≡ Menu

Restraining Order

by notsogoodphotography via flickr

I am sitting in the attic closet with the cobwebs and mothballs, holding my baby, her hiccups ceaseless as the paint can smashes through the window below and the diaper rash is getting worse and cradling the freshly coated doorframe, they climb the pull-down ladder. They are dressed as clowns but they are my ex-wife’s attorneys. They do their own dirty work. Do not care that nasal cavity cancer traps me in a cell every minute. I can smell them through the paint raising the dust with their humongous shoes. They reek of whisky, cigarettes, and bar pussy.

I am seeing shadows shaped like wrinkled and bloated imaginary friends who have not shown up in decades; pull me from the moment. What the hell happened to them? How did they get so damn old and ugly? One is too chubby to fit snugly between the shelves and the shoeboxes filled with baseball cards.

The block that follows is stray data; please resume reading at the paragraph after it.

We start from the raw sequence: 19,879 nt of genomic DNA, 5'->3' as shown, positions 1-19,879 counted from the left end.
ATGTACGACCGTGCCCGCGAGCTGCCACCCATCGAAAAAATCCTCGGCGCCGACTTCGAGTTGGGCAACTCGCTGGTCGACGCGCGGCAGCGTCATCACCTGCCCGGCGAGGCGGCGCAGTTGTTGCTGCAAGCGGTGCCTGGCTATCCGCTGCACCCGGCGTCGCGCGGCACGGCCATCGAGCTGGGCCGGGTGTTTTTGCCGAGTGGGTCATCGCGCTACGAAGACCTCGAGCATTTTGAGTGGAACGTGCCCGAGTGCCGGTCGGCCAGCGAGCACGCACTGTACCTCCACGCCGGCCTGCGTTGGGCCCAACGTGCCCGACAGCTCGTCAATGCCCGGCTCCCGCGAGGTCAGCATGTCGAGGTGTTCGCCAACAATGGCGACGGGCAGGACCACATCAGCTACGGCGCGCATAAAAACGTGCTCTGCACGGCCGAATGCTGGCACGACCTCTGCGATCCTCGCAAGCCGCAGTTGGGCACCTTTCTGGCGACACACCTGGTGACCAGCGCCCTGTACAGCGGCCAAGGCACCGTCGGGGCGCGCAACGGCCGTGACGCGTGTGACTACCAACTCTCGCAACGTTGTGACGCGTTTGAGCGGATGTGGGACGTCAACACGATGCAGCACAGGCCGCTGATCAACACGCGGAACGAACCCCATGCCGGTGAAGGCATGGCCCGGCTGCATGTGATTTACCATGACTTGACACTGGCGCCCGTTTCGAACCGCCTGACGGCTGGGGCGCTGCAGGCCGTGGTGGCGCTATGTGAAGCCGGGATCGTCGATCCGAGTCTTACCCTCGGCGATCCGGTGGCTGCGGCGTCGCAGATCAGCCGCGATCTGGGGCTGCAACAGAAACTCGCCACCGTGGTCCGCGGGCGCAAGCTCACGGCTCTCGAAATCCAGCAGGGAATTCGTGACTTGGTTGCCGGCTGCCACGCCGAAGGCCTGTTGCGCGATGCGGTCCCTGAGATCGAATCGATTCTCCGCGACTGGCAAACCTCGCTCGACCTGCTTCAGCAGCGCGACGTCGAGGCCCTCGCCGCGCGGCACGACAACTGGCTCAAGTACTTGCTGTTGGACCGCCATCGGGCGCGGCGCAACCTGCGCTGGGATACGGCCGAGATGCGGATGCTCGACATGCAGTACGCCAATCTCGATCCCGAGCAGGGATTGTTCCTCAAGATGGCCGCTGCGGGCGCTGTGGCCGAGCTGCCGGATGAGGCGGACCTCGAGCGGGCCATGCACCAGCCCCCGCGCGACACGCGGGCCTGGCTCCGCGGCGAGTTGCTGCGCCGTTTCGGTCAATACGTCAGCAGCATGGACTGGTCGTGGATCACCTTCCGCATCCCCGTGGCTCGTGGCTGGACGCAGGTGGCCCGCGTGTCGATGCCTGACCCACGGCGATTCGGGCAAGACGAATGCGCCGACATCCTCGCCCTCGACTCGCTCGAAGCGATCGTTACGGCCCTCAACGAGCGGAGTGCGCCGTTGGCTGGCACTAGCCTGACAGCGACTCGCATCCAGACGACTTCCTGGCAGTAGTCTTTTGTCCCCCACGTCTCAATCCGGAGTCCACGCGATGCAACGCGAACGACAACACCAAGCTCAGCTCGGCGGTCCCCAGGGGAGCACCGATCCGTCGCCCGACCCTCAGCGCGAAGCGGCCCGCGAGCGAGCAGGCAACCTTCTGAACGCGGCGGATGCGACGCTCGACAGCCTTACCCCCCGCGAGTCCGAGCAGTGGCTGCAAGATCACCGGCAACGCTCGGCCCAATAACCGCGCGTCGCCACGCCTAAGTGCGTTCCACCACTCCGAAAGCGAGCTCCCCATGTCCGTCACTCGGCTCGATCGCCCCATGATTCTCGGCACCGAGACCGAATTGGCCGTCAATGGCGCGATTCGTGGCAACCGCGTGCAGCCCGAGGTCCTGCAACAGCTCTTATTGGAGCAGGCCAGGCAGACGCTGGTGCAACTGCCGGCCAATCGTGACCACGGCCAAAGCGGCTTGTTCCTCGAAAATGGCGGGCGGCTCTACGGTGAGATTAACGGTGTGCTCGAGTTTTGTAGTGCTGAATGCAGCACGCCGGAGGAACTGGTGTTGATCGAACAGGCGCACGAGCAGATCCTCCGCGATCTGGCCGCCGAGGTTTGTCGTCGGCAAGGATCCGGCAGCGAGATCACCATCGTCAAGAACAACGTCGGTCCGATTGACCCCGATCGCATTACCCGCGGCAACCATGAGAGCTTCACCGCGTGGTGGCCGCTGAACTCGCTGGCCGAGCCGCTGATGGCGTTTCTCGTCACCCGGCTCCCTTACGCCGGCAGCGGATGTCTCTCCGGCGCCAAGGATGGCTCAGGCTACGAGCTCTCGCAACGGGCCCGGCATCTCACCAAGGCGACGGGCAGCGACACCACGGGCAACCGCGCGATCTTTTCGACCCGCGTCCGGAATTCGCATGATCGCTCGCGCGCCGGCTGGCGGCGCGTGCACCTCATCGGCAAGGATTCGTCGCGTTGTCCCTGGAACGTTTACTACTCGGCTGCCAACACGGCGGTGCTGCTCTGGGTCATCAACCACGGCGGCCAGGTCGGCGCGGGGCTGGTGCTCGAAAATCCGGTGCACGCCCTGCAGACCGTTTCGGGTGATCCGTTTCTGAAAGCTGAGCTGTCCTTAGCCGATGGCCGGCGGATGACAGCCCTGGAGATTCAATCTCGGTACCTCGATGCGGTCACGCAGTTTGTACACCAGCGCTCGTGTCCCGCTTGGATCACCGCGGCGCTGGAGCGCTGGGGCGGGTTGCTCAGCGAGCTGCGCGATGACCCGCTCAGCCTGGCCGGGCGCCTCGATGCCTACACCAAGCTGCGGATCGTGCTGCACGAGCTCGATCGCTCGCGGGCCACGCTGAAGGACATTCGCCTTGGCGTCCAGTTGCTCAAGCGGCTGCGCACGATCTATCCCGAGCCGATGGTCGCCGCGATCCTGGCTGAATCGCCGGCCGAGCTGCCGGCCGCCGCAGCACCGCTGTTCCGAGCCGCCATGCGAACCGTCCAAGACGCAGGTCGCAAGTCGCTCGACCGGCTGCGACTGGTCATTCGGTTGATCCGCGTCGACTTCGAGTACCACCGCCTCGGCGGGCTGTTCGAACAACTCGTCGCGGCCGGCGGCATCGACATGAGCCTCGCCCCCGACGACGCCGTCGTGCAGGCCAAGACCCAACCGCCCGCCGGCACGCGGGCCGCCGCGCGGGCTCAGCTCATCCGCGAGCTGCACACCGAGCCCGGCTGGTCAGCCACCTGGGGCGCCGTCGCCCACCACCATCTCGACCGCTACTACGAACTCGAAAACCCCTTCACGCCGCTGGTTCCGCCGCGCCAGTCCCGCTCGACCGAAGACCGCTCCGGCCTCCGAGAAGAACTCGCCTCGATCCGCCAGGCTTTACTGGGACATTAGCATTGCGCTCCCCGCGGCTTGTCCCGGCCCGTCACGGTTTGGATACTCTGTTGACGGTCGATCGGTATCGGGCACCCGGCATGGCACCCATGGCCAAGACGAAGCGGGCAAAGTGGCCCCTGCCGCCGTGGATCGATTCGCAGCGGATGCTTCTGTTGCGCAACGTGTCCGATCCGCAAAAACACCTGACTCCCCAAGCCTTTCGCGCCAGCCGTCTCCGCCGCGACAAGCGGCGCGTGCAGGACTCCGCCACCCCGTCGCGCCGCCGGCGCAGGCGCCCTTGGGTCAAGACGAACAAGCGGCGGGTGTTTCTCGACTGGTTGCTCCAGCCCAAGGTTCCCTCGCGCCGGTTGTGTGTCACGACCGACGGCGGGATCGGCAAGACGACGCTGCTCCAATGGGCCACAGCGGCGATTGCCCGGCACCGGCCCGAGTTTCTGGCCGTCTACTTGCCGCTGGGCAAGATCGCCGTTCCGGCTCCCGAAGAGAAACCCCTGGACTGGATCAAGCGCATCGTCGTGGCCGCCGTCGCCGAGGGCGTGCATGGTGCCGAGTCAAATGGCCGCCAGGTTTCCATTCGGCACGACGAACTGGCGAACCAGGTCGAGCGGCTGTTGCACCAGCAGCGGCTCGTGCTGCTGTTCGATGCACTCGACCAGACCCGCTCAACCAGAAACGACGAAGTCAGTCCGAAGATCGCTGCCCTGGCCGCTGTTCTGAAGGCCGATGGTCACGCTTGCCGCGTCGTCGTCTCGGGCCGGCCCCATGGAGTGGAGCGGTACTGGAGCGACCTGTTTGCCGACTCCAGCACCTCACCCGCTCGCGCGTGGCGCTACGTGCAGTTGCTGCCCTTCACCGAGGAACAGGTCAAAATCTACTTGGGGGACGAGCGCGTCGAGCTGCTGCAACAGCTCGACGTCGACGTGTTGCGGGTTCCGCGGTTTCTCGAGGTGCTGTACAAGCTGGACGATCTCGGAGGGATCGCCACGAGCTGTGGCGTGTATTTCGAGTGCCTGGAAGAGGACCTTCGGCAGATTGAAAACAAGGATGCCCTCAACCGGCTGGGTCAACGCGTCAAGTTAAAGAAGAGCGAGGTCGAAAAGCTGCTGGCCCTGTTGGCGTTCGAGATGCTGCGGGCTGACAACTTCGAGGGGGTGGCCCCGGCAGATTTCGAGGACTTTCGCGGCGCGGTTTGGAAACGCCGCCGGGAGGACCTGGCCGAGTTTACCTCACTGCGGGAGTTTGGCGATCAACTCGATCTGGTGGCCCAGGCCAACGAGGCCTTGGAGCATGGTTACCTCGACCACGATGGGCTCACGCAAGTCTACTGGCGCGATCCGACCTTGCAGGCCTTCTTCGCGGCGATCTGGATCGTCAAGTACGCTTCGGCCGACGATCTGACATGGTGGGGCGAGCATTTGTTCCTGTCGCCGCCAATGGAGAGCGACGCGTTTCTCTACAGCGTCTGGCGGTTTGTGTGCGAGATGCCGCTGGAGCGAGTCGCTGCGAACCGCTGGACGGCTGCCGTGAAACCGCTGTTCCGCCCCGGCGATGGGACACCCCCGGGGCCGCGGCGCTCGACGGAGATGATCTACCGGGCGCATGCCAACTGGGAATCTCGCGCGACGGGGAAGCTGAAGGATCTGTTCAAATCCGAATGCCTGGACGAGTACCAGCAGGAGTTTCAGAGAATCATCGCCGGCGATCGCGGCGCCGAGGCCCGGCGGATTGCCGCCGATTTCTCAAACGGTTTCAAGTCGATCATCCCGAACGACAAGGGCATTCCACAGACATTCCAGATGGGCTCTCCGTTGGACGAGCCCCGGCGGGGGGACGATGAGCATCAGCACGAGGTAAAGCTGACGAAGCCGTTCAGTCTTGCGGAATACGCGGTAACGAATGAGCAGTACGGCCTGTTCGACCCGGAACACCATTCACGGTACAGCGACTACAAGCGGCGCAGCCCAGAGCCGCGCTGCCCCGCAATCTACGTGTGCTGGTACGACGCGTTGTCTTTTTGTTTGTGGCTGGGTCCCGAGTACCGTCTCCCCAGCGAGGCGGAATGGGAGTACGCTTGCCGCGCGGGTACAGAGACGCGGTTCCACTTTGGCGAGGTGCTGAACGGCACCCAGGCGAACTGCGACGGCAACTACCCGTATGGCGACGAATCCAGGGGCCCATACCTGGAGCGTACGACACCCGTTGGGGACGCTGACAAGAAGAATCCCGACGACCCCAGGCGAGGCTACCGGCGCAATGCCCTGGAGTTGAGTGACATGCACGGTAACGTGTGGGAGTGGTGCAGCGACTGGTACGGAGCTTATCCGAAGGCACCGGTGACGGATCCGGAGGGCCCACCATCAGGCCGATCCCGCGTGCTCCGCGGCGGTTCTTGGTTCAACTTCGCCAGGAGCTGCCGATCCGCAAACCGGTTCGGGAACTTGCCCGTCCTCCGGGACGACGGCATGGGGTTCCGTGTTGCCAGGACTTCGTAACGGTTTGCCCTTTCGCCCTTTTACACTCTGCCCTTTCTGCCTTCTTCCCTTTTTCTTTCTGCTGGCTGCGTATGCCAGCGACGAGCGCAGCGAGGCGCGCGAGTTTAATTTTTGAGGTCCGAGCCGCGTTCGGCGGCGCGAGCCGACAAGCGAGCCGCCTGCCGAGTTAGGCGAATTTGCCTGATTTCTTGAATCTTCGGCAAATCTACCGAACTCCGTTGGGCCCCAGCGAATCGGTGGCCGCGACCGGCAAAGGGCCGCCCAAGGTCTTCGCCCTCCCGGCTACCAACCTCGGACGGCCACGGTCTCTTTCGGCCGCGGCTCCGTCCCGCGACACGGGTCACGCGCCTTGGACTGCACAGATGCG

I stick my eyelashes into the wet slants. Her attorneys are young and strong, they feast off the papers and ink which forbid me from seeing our treasure. Her nails are on my prison tattoo. I am a poor man and bad drunk, reckless driver, couple counts of involuntary manslaughter…but a decent father.

Pleading with the hiccups, all reason is the weight within my arms. I can see their knees through the slants. Hear them breathing as they crouch beneath the ratty furniture, the sofa where the boxes of baby toys lie unopened. The packages are still wrapped in reindeers, Santa, and elves. Cobwebs and rat feces have collected upon the ribbons and bows and my cards in their colorful envelopes ignored by the bottles and extra nipples and dragon toys neglected.

Four chubby fingers on the paint, the shutters spreading and a litigator with soiled makeup smiles down at my daughter lying in the shadows of her great-grandfather’s sweaters. Drips of perspiration trickle from stale armpits as they lift the gift of God, prying the imaginary degenerates from my shoulders.

I am cooking the cancer beneath the heater of their clown car as we pull away from the house. The baby is crying and we are driving so fast that their briefcases are bouncing in the backseat. Her hiccups more frequent and louder as the steering wheel blisters my palms and for one glorious embrace in the ether, eye-to-eye, diaper rash the least of our problems. Falling asleep has never been so easy.



Matthew Dexter lives in Cabo San Lucas, Mexico. Like nomadic Pericú, he survives on a hunter-gatherer subsistence diet.